(a) In the final analysis, Rava really means - what we originally understood in his words (that the first Mazik is Chayav for damage done to the second man, irrespective of whether the injury was caused by his body or by his vessels - whereas the second Mazik is only liable for damage caused by his body, but not for damage caused by his vessels).

(b) To reconcile Rava with the Beraisa, Rav Ada bar Minyumi qualifies the Beraisa, which states 'Kulan Peturin al Nizkei Mamonan' - by restricting it to damage done to the Nizak's *vessels* (whereas Rava is referring to injuries sustained by the Nizak himself).

(c) According to Rav - the first Mazik will be Patur for the damage done by his vessels to those of the Nizak, irrespective of whether the Mazik declared them Hefker or not; whereas according to Shmuel - he will only be Patur if he declared them Hefker.

(d) The second person however - is not liable for the injuries sustained by the third person according to Rav, because he was an O'nes, as far as they were concerned, so whether he declared them Hefker (and they had a Din of Bor), or not (and they had a Din of Shor), he will be Patur, because one is not liable for damages caused by one's Mamon be'O'nes.

(a) We learned in the Beraisa quoted on the previous Amud that if the second and the third men both tripped over the first one, then he is liable. The problem with this statement is - how it is possible for the third man to have tripped over the first man and not the second.

(b) Rav Papa answers that the Beraisa speaks when he was sprawled across the street like 'a Shelda' - which is a carcass.

(c) Rav Z'vid explains - that he was sprawled across the street like a blind man's stick.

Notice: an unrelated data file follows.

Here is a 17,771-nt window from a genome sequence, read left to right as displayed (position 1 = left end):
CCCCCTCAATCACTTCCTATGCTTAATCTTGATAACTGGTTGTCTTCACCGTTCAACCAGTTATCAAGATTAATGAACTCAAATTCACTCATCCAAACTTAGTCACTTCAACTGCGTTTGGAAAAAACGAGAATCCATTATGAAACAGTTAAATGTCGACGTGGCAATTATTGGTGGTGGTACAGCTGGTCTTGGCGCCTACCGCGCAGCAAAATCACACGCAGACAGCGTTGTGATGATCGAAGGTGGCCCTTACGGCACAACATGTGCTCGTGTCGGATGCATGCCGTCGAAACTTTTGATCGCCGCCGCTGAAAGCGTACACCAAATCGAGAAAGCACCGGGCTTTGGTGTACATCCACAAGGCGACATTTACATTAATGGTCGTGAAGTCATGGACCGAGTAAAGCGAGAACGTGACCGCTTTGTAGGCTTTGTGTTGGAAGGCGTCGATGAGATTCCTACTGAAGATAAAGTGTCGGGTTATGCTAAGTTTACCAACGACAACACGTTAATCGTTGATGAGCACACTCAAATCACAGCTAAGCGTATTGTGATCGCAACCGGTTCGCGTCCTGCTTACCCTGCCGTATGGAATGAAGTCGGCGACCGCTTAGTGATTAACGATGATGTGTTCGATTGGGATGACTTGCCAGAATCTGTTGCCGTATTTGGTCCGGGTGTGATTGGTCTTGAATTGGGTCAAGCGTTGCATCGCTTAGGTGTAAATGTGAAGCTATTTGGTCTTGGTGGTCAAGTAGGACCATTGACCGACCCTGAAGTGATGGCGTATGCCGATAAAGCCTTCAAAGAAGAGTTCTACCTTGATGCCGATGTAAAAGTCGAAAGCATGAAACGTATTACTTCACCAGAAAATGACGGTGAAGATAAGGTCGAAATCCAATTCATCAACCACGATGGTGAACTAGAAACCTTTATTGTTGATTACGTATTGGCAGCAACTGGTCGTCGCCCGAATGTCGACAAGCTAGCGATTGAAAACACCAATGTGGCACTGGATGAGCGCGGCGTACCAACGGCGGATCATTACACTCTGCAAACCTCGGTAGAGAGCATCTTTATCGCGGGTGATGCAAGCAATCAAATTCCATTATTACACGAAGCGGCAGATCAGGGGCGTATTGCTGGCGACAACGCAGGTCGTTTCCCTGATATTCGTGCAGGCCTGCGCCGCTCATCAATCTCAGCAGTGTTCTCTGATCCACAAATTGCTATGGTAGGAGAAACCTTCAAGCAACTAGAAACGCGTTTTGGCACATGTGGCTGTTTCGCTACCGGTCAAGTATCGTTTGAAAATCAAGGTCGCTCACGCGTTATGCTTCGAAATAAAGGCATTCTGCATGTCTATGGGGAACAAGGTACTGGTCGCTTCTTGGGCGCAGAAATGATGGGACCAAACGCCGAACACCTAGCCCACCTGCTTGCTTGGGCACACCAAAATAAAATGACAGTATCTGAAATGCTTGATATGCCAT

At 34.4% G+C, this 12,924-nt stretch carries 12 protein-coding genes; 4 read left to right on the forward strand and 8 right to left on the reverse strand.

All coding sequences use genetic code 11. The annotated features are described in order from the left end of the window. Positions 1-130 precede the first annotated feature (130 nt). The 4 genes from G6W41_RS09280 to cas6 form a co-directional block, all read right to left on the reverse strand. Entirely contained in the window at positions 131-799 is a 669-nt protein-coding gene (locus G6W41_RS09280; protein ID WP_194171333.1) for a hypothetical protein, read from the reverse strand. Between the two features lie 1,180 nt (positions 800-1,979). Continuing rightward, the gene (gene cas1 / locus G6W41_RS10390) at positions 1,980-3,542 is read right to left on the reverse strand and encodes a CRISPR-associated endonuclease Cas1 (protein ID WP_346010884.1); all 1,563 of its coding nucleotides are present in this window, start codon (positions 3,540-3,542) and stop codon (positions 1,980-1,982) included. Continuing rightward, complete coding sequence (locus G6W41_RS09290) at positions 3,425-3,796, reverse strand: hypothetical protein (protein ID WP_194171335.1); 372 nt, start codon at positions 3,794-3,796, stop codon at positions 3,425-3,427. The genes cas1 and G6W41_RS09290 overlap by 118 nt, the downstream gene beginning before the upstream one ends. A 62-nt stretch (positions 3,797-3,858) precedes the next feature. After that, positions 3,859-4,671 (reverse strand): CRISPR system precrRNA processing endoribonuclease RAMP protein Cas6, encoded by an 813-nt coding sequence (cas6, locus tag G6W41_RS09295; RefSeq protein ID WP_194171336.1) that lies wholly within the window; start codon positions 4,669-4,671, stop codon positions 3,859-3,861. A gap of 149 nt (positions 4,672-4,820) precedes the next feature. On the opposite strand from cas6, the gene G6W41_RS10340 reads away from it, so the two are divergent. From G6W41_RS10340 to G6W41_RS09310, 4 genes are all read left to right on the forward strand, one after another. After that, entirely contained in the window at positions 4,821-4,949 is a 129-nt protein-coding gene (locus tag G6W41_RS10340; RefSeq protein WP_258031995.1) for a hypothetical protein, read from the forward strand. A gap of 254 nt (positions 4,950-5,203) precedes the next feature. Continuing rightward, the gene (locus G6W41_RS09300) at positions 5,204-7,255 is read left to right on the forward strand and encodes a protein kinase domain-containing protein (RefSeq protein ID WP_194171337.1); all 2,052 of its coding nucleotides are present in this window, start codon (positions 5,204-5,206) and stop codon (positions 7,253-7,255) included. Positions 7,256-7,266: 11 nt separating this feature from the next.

(d) The difference between the two answers (Tosfos explains) is - that according to Rav Z'vid, the Tana is speaking specifically when the first man stretched across the street at an angle (which is the way that a blind man would hold his stick); had the stick been straight (like Rav Papa explained), he would not be Chayav, because the third man should have been aware of the danger when he saw the second man fall.

(a) In a case where a man carrying a beam and a man carrying a barrel collide head-on in the street, and the barrel breaks the Tana of our Mishnah rules - the former is Patur, because he had as much right to walk in the street as the latter.

(b) Where the man with the beam is walking in front of the man with the barrel ...

1. ... and the barrel smashes into the beam and breaks - the former is Patur (even assuming that slowed down slightly).
2. ... and the barrel smashes into the beam and breaks, but after the man with the beam stopped suddenly - he is liable (for not warning the man behind him of his intention to stop).
(c) And in a case where the man with the barrel is walking in front of the man with the beam ...
1. ... and the beam smashes into the barrel and it breaks - the Tana rules that he is Chayav to pay (even assuming that the man with the beam slowed down slightly).
2. ... and the beam smashes into the barrel and it breaks, but after the man with the barrel stopped suddenly - the former is Patur.
3. ... in the latter case, if the latter warned the former that he was about to stop - then the former is liable.
(d) A case of one man walking with a lamp and the other, with a bundle of flax - will follow the same pattern as the above.